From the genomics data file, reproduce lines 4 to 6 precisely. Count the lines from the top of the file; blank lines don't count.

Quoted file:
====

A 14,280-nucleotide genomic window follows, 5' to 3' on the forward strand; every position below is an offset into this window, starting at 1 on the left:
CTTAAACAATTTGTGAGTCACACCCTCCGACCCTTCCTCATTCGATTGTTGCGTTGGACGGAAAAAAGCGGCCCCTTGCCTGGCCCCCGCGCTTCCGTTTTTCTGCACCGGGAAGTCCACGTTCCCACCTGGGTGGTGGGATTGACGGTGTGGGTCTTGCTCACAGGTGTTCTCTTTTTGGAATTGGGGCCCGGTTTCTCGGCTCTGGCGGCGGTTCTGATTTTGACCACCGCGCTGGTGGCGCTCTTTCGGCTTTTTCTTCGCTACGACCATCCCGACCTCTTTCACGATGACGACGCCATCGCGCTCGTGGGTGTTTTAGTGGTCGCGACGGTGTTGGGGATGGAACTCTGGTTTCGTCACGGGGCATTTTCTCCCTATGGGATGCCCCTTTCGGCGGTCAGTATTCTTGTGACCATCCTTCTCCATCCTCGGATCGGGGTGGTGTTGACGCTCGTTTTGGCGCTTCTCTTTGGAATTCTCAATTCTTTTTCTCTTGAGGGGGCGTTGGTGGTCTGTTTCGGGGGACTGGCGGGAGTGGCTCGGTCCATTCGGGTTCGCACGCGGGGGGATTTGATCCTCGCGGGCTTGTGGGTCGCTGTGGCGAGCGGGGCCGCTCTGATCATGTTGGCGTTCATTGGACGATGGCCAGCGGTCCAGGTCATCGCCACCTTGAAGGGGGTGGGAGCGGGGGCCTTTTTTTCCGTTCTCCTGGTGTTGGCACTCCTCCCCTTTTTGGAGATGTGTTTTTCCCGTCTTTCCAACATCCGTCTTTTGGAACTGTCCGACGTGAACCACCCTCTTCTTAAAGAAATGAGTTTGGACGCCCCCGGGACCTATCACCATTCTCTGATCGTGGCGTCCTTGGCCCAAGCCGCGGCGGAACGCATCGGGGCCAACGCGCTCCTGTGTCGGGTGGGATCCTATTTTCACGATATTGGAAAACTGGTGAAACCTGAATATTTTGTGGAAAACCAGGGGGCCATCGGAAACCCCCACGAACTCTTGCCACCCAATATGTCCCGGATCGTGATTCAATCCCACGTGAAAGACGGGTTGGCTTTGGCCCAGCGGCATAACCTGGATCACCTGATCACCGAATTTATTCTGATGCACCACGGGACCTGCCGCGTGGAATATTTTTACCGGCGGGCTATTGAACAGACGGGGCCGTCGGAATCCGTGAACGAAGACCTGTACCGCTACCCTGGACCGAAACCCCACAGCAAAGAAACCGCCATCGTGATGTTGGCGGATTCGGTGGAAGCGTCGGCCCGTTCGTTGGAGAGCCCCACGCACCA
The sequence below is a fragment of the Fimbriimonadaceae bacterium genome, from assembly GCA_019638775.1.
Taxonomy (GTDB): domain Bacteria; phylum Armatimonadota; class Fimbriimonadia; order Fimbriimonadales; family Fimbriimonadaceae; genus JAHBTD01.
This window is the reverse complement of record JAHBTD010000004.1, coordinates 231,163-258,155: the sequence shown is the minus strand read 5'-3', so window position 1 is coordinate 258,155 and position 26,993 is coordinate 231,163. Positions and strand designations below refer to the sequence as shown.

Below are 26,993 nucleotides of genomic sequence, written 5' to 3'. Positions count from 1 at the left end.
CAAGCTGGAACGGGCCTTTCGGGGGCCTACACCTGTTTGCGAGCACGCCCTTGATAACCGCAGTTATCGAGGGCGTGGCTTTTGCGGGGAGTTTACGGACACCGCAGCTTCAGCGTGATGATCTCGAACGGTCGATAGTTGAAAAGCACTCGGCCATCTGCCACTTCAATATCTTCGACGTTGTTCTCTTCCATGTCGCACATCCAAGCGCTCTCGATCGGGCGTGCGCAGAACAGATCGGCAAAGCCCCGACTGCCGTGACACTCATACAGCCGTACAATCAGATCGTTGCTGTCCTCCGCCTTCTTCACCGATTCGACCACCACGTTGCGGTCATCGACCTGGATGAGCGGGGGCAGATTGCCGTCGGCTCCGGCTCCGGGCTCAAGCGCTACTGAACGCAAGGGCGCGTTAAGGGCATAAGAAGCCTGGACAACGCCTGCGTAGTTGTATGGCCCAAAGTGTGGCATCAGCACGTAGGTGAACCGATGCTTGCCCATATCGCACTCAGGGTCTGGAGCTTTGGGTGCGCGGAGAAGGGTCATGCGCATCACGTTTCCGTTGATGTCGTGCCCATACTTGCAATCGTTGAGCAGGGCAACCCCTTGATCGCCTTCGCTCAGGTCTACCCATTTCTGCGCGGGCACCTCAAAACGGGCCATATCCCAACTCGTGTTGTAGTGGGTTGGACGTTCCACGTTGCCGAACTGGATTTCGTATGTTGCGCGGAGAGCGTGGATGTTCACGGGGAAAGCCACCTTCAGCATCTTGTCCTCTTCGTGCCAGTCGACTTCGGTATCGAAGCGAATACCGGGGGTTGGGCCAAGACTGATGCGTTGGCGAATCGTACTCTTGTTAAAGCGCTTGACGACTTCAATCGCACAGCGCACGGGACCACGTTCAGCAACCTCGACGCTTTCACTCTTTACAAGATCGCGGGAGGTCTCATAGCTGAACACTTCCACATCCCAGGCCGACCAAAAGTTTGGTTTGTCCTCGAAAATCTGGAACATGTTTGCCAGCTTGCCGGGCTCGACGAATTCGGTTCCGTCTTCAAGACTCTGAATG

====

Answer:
Taxonomy (GTDB): domain Bacteria; phylum Armatimonadota; class Fimbriimonadia; order Fimbriimonadales; family Fimbriimonadaceae; genus JAHBTD01.
This window is the reverse complement of record JAHBTD010000004.1, coordinates 231,163-258,155: the sequence shown is the minus strand read 5'-3', so window position 1 is coordinate 258,155 and position 26,993 is coordinate 231,163. Positions and strand designations below refer to the sequence as shown.

Below are 26,993 nucleotides of genomic sequence, written 5' to 3'. Positions count from 1 at the left end.